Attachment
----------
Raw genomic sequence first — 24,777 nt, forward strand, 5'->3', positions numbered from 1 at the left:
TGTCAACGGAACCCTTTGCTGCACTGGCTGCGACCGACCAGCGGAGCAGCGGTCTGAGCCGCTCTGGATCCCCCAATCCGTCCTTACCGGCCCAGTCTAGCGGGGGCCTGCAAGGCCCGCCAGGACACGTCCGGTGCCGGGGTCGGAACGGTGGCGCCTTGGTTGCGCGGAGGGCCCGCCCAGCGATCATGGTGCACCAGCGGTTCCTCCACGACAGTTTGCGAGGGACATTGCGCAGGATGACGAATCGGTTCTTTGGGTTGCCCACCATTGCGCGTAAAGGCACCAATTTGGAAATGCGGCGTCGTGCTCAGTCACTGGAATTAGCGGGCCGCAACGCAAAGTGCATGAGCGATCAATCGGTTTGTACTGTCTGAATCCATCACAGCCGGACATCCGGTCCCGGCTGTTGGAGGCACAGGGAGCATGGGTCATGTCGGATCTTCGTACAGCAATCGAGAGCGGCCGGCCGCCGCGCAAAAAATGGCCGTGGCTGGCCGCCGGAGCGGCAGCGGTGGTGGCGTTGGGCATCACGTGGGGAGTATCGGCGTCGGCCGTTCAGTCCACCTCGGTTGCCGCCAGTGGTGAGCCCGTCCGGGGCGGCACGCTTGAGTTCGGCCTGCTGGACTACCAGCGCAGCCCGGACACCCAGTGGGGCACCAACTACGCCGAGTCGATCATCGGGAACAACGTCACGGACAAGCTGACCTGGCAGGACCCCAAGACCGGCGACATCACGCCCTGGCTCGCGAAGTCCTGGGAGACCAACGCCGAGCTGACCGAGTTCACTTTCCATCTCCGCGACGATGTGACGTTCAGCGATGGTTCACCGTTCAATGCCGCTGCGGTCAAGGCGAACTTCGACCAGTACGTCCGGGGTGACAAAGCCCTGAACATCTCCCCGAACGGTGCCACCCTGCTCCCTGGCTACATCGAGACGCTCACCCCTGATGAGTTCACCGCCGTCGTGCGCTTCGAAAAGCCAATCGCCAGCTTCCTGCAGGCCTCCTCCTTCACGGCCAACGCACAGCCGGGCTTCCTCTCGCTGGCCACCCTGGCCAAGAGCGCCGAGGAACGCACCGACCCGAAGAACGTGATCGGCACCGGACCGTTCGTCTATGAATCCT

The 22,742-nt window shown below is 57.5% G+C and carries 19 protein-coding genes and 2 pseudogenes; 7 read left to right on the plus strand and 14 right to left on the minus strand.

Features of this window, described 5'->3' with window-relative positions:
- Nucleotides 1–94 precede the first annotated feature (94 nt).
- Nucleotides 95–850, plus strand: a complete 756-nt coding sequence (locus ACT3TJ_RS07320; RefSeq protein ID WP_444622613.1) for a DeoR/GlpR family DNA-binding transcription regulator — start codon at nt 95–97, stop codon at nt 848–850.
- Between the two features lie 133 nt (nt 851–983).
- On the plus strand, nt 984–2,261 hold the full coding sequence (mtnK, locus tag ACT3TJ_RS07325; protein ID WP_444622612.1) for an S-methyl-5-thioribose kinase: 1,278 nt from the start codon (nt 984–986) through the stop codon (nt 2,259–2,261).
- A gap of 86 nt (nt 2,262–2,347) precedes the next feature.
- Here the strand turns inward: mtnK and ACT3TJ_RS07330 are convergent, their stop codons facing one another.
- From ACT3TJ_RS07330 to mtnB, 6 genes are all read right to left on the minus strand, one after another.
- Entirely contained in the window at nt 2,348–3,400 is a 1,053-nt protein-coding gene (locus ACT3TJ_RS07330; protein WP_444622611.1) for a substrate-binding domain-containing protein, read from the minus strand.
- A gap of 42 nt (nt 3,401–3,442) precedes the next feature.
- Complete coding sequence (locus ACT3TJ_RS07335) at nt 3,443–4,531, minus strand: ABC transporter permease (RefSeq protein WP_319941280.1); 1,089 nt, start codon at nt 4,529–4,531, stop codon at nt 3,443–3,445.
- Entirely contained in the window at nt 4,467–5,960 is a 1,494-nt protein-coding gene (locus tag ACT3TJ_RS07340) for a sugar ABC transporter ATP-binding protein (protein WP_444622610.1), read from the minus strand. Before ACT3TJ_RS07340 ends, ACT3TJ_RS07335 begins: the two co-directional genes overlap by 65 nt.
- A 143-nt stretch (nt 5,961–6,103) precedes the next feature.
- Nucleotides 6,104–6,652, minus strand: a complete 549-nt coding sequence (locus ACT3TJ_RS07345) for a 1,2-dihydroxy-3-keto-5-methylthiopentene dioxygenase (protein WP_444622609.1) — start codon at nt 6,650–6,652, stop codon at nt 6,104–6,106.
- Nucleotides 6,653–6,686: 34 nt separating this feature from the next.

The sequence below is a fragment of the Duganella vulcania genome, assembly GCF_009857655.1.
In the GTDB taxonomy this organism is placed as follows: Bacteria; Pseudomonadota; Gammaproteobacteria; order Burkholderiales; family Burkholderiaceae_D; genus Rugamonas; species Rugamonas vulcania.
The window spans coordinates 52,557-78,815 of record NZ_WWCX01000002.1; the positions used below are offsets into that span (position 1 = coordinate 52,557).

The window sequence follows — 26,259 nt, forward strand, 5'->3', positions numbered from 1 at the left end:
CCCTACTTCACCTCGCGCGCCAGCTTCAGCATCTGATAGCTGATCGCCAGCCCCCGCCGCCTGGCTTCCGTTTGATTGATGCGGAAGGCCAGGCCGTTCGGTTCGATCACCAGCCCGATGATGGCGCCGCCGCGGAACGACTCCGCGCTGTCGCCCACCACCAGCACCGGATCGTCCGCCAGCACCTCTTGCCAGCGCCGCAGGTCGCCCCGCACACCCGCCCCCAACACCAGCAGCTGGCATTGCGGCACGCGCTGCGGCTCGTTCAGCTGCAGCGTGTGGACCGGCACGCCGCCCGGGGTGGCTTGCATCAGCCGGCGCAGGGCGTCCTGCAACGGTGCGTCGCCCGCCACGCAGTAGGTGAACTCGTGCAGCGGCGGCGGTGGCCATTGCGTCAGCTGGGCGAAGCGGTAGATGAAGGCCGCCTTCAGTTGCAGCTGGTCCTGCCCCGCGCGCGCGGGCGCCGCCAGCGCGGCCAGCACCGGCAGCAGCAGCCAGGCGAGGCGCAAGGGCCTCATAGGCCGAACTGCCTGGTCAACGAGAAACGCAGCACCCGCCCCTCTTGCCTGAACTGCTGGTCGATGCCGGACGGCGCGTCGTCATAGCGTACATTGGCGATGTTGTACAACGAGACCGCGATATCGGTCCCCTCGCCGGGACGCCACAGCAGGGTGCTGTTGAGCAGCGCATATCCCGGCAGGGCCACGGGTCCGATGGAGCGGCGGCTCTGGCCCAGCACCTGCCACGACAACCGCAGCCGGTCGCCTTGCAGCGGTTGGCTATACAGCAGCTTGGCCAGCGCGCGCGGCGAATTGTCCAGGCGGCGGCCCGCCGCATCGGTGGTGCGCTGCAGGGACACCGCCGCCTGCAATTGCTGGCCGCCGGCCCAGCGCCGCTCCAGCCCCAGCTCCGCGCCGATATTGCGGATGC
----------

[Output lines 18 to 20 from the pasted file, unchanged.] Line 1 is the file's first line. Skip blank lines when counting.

- Nucleotides 6,653–6,686: 34 nt separating this feature from the next.

The sequence below is a fragment of the Duganella vulcania genome, assembly GCF_009857655.1.
In the GTDB taxonomy this organism is placed as follows: Bacteria; Pseudomonadota; Gammaproteobacteria; order Burkholderiales; family Burkholderiaceae_D; genus Rugamonas; species Rugamonas vulcania.